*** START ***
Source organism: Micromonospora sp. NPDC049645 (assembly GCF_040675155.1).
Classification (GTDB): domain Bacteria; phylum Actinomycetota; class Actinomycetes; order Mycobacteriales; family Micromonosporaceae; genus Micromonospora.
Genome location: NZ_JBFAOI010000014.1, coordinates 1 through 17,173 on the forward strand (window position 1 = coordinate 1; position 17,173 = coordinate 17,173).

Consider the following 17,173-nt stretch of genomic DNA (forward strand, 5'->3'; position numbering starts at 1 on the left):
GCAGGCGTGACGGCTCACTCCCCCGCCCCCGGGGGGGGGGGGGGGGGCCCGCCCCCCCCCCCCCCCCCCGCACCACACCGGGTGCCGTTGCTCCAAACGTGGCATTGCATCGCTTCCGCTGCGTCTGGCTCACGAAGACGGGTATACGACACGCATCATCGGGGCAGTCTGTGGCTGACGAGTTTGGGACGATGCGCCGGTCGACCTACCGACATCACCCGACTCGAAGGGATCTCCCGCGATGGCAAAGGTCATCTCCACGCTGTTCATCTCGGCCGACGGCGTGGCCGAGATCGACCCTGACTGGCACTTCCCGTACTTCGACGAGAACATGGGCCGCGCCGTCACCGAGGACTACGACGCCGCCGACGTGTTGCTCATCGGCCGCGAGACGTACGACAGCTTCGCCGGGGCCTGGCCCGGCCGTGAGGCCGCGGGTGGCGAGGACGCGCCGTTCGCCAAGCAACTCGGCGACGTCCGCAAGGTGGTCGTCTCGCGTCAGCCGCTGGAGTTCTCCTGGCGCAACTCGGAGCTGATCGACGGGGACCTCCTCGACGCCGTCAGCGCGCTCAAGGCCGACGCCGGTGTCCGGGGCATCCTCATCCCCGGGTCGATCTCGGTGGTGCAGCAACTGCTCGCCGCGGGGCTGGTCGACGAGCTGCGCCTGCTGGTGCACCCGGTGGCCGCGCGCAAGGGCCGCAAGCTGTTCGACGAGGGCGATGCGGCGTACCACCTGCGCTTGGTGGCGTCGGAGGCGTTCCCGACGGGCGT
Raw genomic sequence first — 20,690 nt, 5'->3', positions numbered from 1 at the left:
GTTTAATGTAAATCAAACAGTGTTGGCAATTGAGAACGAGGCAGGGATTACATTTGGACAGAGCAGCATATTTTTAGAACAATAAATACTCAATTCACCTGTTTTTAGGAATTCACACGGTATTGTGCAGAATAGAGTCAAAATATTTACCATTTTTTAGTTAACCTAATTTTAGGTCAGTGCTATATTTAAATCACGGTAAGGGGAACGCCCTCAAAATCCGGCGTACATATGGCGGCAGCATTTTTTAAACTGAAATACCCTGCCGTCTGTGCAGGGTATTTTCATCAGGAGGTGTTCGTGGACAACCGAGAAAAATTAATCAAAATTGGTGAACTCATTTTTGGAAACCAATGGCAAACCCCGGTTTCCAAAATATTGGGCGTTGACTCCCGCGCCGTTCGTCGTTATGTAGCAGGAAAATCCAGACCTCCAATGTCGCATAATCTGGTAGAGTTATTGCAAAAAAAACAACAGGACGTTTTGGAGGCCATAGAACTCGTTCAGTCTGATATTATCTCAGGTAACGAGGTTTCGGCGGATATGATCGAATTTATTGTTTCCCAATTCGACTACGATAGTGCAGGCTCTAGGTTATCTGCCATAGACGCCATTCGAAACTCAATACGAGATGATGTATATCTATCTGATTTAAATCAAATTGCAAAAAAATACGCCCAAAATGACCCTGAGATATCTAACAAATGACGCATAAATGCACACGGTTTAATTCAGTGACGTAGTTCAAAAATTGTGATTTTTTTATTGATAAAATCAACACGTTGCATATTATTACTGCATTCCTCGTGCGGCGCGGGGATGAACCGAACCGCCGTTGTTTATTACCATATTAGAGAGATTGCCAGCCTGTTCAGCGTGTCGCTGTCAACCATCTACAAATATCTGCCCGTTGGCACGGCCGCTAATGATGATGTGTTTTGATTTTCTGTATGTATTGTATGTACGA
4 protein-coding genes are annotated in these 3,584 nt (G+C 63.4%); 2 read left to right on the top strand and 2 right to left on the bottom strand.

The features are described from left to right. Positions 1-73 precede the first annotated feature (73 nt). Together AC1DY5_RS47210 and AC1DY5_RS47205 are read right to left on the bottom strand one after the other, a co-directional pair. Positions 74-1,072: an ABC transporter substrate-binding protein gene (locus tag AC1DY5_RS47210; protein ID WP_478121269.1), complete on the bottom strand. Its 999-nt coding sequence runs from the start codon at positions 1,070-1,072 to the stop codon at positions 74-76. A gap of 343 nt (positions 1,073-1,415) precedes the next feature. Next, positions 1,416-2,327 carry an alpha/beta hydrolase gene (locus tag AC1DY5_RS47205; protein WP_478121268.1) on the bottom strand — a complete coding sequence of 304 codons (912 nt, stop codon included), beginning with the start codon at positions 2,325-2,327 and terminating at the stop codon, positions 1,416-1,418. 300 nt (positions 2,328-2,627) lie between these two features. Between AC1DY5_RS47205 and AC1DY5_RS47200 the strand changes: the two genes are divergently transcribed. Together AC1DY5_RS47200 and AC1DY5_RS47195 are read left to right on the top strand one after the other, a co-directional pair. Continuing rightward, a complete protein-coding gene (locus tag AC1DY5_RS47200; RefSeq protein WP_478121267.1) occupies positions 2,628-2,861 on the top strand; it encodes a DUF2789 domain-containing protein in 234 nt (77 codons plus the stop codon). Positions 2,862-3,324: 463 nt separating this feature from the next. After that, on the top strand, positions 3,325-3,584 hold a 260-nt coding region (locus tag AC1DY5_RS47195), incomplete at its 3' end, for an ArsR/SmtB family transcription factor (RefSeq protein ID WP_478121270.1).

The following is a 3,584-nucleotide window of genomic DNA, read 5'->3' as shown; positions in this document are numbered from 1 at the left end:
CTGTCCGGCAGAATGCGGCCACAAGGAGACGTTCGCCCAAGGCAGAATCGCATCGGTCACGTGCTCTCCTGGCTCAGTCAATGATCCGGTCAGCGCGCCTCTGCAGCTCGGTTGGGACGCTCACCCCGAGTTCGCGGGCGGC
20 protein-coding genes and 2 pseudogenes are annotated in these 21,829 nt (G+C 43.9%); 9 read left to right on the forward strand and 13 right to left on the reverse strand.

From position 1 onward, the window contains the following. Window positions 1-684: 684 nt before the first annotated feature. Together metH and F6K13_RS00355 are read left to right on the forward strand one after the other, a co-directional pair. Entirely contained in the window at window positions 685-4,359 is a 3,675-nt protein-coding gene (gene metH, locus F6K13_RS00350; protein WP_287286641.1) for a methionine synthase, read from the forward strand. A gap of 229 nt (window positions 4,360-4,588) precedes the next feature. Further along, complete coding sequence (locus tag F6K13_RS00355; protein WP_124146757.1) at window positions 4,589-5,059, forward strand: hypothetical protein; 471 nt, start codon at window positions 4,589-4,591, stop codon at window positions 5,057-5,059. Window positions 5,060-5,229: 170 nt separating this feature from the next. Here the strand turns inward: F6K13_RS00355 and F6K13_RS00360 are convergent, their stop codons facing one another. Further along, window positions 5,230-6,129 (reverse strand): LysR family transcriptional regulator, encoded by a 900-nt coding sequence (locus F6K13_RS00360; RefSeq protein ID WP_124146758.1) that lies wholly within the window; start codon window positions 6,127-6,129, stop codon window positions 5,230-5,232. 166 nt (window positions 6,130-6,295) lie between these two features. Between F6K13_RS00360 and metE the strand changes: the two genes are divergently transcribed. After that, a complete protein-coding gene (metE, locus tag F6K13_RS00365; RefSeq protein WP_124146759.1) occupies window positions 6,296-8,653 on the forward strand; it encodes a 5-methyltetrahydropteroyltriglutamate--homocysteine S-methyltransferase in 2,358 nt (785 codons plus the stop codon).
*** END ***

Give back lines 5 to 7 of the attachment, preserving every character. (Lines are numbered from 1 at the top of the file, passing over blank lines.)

GCAGGCGTGACGGCTCACTCCCCCGCCCCCGGGGGGGGGGGGGGGGGCCCGCCCCCCCCCCCCCCCCCCGCACCACACCGGGTGCCGTTGCTCCAAACGTGGCATTGCATCGCTTCCGCTGCGTCTGGCTCACGAAGACGGGTATACGACACGCATCATCGGGGCAGTCTGTGGCTGACGAGTTTGGGACGATGCGCCGGTCGACCTACCGACATCACCCGACTCGAAGGGATCTCCCGCGATGGCAAAGGTCATCTCCACGCTGTTCATCTCGGCCGACGGCGTGGCCGAGATCGACCCTGACTGGCACTTCCCGTACTTCGACGAGAACATGGGCCGCGCCGTCACCGAGGACTACGACGCCGCCGACGTGTTGCTCATCGGCCGCGAGACGTACGACAGCTTCGCCGGGGCCTGGCCCGGCCGTGAGGCCGCGGGTGGCGAGGACGCGCCGTTCGCCAAGCAACTCGGCGACGTCCGCAAGGTGGTCGTCTCGCGTCAGCCGCTGGAGTTCTCCTGGCGCAACTCGGAGCTGATCGACGGGGACCTCCTCGACGCCGTCAGCGCGCTCAAGGCCGACGCCGGTGTCCGGGGCATCCTCATCCCCGGGTCGATCTCGGTGGTGCAGCAACTGCTCGCCGCGGGGCTGGTCGACGAGCTGCGCCTGCTGGTGCACCCGGTGGCCGCGCGCAAGGGCCGCAAGCTGTTCGACGAGGGCGATGCGGCGTACCACCTGCGCTTGGTGGCGTCGGAGGCGTTCCCGACGGGCGT
Raw genomic sequence first — 20,690 nt, 5'->3', positions numbered from 1 at the left:
GTTTAATGTAAATCAAACAGTGTTGGCAATTGAGAACGAGGCAGGGATTACATTTGGACAGAGCAGCATATTTTTAGAACAATAAATACTCAATTCACCTGTTTTTAGGAATTCACACGGTATTGTGCAGAATAGAGTCAAAATATTTACCATTTTTTAGTTAACCTAATTTTAGGTCAGTGCTATATTTAAATCACGGTAAGGGGAACGCCCTCAAAATCCGGCGTACATATGGCGGCAGCATTTTTTAAACTGAAATACCCTGCCGTCTGTGCAGGGTATTTTCATCAGGAGGTGTTCGTGGACAACCGAGAAAAATTAATCAAAATTGGTGAACTCATTTTTGGAAACCAATGGCAAACCCCGGTTTCCAAAATATTGGGCGTTGACTCCCGCGCCGTTCGTCGTTATGTAGCAGGAAAATCCAGACCTCCAATGTCGCATAATCTGGTAGAGTTATTGCAAAAAAAACAACAGGACGTTTTGGAGGCCATAGAACTCGTTCAGTCTGATATTATCTCAGGTAACGAGGTTTCGGCGGATATGATCGAATTTATTGTTTCCCAATTCGACTACGATAGTGCAGGCTCTAGGTTATCTGCCATAGACGCCATTCGAAACTCAATACGAGATGATGTATATCTATCTGATTTAAATCAAATTGCAAAAAAATACGCCCAAAATGACCCTGAGATATCTAACAAATGACGCATAAATGCACACGGTTTAATTCAGTGACGTAGTTCAAAAATTGTGATTTTTTTATTGATAAAATCAACACGTTGCATATTATTACTGCATTCCTCGTGCGGCGCGGGGATGAACCGAACCGCCGTTGTTTATTACCATATTAGAGAGATTGCCAGCCTGTTCAGCGTGTCGCTGTCAACCATCTACAAATATCTGCCCGTTGGCACGGCCGCTAATGATGATGTGTTTTGATTTTCTGTATGTATTGTATGTACGA